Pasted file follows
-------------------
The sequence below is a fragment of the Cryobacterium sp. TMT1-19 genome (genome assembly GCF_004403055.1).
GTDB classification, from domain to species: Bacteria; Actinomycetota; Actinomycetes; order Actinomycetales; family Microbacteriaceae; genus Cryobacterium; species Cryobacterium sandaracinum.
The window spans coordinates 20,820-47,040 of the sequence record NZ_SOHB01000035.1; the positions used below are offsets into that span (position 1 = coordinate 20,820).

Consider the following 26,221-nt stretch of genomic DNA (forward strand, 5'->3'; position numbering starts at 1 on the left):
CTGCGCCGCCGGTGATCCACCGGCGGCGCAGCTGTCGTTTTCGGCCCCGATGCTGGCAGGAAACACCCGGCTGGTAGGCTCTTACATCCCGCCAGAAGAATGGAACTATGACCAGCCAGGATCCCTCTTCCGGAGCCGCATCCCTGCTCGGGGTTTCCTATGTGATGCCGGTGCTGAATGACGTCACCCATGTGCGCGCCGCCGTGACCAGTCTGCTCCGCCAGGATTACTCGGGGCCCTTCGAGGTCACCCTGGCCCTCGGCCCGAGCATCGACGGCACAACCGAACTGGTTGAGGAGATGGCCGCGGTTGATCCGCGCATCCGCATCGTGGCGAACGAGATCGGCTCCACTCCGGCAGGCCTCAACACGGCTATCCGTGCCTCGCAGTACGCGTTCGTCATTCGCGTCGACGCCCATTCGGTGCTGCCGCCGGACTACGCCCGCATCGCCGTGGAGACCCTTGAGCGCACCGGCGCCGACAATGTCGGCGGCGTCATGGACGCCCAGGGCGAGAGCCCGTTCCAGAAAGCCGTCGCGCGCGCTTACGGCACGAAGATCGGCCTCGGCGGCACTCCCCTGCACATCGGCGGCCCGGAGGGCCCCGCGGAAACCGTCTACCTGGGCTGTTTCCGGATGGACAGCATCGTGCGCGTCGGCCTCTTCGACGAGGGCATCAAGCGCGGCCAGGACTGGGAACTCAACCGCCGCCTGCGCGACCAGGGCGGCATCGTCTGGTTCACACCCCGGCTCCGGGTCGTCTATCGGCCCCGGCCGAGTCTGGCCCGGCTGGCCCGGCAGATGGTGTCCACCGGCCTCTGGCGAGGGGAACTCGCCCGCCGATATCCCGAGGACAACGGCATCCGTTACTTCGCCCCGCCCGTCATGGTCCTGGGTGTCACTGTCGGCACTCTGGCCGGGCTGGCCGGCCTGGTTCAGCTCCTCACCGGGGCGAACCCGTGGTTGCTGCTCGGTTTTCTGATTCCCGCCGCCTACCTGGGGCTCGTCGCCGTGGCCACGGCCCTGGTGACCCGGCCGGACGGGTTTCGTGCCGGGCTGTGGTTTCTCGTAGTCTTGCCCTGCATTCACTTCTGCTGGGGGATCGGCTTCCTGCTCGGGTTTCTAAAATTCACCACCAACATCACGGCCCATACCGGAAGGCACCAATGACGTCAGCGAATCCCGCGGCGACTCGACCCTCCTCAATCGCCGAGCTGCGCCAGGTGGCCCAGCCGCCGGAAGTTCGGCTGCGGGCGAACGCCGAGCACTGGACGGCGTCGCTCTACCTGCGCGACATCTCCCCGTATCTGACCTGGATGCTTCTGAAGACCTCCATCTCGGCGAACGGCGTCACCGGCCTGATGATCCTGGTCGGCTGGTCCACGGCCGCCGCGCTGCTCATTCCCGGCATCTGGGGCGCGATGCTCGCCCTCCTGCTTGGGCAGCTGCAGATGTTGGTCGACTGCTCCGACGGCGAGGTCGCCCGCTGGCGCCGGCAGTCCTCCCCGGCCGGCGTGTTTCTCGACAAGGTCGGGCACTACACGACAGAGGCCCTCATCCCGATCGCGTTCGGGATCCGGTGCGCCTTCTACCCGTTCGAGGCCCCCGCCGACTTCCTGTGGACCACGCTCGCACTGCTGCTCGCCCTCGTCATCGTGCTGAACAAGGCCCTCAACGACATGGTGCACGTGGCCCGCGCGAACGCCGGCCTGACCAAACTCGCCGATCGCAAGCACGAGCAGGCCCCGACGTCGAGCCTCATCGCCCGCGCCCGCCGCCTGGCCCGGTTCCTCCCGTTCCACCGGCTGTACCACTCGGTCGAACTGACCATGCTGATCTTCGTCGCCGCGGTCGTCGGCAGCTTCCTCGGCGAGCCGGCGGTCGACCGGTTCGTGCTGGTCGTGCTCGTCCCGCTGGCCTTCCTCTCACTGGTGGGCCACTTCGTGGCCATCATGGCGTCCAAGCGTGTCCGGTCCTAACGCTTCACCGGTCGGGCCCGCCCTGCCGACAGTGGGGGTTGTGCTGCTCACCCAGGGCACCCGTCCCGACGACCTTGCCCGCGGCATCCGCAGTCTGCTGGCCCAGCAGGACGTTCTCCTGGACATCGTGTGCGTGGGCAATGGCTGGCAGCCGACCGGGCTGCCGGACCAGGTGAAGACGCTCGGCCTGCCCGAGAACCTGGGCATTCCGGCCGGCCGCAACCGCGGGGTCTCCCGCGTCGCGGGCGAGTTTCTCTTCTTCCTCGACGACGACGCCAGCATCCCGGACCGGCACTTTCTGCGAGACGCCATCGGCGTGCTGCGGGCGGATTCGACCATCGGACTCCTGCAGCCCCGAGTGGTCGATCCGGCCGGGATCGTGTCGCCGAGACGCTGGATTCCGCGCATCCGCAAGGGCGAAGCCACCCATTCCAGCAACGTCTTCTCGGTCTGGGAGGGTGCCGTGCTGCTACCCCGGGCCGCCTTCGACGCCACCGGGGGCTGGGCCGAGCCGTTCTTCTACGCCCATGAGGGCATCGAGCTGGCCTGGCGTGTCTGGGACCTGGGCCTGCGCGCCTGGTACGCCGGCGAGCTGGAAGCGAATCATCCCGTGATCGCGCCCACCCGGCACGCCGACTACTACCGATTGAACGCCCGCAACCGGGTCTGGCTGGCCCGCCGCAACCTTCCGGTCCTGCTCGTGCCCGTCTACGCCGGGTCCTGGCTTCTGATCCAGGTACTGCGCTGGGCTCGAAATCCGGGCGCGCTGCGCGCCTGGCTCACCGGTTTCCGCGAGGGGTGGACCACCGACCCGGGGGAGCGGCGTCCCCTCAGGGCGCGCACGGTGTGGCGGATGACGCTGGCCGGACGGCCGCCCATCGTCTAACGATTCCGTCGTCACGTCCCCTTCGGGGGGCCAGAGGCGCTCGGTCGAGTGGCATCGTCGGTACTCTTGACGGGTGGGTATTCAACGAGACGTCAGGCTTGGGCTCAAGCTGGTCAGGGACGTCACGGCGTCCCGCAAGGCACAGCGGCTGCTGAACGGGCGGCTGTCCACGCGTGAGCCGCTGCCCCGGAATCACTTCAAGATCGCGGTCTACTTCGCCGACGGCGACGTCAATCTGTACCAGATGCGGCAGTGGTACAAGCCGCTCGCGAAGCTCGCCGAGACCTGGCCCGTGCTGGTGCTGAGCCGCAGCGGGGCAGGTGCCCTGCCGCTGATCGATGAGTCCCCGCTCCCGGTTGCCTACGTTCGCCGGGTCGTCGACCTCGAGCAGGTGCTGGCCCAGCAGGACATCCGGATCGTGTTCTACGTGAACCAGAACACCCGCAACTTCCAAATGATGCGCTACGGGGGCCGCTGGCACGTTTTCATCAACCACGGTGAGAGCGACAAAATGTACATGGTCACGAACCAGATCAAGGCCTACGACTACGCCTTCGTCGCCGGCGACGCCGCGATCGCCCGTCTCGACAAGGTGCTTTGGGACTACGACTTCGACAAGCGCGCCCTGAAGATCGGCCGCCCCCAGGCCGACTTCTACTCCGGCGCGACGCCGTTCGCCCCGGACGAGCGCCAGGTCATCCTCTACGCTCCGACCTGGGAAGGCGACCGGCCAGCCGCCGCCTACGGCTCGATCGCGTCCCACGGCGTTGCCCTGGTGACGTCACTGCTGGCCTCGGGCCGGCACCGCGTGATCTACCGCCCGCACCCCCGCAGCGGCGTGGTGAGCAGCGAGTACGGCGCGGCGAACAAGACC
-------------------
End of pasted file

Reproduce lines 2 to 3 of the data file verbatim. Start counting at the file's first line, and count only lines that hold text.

GTDB classification, from domain to species: Bacteria; Actinomycetota; Actinomycetes; order Actinomycetales; family Microbacteriaceae; genus Cryobacterium; species Cryobacterium sandaracinum.
The window spans coordinates 20,820-47,040 of the sequence record NZ_SOHB01000035.1; the positions used below are offsets into that span (position 1 = coordinate 20,820).